The spectre of famine is haunting Nicaragua. The second poorest country in Latin America, and one of the 10 most vulnerable to climate change in the world, is facing a meteorological phenomenon that threatens its food security.
Twelve-year-old Halima Mohamed Ali wakes up every morning at five am, but unlike her peers she does not go to school. Instead, she begins her duties as a nanny for five children, the oldest of whom is just two years younger than she is.
Acute food shortages have reached desperate levels in the Yarmouk refugee camp in Damascus. Leading religious figures in the camps have issued a fatwa permitting the killing and consumption of cats, dogs, mice, rats and donkeys.
Almost 260,000 people, half of them young children, died of hunger during the last famine in Somalia, according to a U.N. report that admits the world body should have done more to prevent the tragedy.
Eight years ago Kenbesh Mengesha earned an uncertain income collecting firewood from local government forests and selling them to her fellow slum-dwellers in Addis Ababa, Ethiopia. She would earn on average about 50 cents a day, if she was lucky.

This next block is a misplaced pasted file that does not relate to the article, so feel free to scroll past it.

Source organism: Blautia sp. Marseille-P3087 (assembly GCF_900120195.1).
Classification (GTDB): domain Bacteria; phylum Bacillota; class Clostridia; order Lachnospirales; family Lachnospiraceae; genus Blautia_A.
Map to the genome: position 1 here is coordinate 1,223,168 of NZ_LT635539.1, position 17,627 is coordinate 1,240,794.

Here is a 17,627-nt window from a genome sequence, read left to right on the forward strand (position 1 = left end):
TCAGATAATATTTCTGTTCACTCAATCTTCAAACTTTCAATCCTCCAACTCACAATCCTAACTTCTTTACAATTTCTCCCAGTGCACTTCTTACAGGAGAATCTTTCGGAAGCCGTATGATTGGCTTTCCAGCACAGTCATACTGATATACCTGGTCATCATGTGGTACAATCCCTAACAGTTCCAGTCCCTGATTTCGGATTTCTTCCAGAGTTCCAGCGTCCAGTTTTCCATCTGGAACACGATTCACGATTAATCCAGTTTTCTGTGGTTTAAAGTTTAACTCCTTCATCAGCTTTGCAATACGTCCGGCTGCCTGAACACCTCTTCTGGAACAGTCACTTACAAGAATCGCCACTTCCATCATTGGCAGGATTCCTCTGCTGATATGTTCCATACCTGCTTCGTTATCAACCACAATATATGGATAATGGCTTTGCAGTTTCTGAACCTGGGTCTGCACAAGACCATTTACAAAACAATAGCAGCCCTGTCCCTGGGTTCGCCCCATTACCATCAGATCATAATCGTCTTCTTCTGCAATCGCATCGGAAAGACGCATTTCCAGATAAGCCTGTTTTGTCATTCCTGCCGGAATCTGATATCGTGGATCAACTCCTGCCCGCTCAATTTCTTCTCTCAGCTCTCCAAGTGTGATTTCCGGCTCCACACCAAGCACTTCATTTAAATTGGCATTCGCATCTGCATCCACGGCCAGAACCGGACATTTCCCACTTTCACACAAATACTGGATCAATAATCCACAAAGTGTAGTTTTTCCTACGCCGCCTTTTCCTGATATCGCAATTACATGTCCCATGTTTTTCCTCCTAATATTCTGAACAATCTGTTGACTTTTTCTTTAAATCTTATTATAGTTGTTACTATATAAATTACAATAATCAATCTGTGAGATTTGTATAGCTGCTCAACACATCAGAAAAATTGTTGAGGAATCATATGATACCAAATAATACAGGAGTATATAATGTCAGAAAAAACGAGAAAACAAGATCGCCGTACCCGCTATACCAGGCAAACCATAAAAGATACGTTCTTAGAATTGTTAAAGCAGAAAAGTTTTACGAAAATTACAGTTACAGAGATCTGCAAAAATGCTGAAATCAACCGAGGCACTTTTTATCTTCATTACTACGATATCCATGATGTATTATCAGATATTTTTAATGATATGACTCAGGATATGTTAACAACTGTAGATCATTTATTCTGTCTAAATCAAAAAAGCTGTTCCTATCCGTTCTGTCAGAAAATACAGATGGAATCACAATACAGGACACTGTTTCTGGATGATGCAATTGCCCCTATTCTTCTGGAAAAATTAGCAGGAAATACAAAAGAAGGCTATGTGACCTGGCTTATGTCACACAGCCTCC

One-year-old Miriam Jama is a symbol of life in Somalia after the famine. Born just as the United Nations World Food Programme declared famine in this Horn of Africa nation a year ago on Jul. 20, Miriam has known no other life than the one in the Badbaado refugee camp, situated 10 kilometres outside the country’s capital, Mogadishu.
The United Nations has called for sustained aid efforts in Somalia to prevent the war-torn country from experiencing another humanitarian crisis as more than three million people remain in need of urgent aid.